Catch You Later, Traitor

(Author)
Available

Product Details

Price
$8.95  $8.23
Publisher
Algonquin Young Readers
Publish Date
Pages
304
Dimensions
5.4 X 8.2 X 0.9 inches | 0.6 pounds
Language
English
Type
Paperback
EAN/UPC
9781616205874

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About the Author

Avi is the author of more than seventy books for children and young adults, including the 2003 Newbery medal winner Crispin: The Cross of Lead. He has won two Newbery Honors and many other awards for his fiction. He lives with his family in Denver, Colorado. Visit him at Avi-Writer.com.

Reviews

"Avi, a master of historical fiction, vividly recreates not only the neighborhoods and pop culture of period Brooklyn, but the runaway paranoia that dominated daily life in the early years of the Cold War. With each clue Pete uncovers, the tension picks up, engaging readers in solving the dual mystery of his father's past and identifying his accuser whose name is kept a well-concealed surprise until the last moment . . . As a mystery, historical fiction, and love letter to 1950s Brooklyn, this novel succeeds on every level." --School Library Journal, starred review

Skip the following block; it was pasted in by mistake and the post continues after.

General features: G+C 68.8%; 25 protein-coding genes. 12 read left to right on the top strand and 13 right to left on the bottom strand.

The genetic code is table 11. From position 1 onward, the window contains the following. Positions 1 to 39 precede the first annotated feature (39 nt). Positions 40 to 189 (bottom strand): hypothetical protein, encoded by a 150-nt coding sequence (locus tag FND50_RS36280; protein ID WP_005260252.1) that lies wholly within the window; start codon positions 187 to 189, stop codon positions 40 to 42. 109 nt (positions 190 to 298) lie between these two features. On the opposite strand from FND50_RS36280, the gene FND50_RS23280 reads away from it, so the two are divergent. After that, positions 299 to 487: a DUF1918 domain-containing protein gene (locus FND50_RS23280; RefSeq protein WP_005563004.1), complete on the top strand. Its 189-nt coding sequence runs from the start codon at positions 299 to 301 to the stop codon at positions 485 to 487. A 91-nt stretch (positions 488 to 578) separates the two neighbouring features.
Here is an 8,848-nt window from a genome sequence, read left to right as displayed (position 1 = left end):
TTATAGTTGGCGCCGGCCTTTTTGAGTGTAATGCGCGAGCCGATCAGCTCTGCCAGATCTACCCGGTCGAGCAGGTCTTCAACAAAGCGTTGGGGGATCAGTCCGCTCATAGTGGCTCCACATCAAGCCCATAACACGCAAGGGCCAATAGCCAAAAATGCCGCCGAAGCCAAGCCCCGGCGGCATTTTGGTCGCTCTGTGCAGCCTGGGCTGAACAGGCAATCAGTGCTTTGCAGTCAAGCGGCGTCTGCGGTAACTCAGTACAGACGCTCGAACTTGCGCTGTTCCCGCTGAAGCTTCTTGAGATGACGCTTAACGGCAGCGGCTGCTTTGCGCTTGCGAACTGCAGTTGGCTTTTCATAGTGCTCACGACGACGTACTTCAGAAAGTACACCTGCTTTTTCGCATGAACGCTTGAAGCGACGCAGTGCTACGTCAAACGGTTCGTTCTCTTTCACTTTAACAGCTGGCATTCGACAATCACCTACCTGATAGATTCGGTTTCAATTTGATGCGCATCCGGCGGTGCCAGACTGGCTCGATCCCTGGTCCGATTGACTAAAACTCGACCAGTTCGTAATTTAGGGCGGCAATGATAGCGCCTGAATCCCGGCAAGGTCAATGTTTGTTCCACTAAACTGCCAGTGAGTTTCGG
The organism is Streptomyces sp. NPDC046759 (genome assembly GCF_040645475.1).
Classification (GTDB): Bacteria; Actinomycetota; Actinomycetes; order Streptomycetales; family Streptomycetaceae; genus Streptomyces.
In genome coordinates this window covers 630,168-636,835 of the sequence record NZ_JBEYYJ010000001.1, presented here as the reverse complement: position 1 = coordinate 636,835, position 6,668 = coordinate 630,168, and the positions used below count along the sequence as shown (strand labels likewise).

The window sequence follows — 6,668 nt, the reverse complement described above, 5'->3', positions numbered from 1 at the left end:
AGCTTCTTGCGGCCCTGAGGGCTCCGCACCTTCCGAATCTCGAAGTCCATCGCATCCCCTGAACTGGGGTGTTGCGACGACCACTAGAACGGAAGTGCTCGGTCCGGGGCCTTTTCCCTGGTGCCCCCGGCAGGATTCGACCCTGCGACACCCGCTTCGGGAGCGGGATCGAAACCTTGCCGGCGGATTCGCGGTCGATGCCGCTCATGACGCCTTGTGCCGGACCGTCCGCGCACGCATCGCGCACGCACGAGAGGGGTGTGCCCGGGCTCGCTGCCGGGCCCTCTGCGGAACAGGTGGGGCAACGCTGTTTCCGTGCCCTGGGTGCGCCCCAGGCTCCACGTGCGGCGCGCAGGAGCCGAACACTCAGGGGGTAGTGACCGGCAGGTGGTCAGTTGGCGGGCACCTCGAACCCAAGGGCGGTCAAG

"Suspenseful . . . Authentic period details--such as popular radio programs and the ongoing rivalry between the Dodgers and the Giants--add a colorful backdrop to Pete's quest as he navigates the murky gray area between truth and fiction. An excellent introduction to the frenzy of the McCarthy era." --Publishers Weekly, starred review

"Avi's tale of one Brooklyn family living in a time of intolerance effectively explores the natures of suspicion, loyalty, and freedom, following a young protagonist who comes to learn the importance of freedom of speech and 'staying true to your own thoughts.'" --The Horn Book Magazine

"An involving, twisty mystery, grounded by the palpable emotional threat of Pete's father being taken away. An accomplished historical mystery by one of kid lit's most reliable craftspeople." --Booklist

"A thought-provoking story about suspicion, trust and a memorable pennant race from a one-time Brooklyn boy." --Kirkus Reviews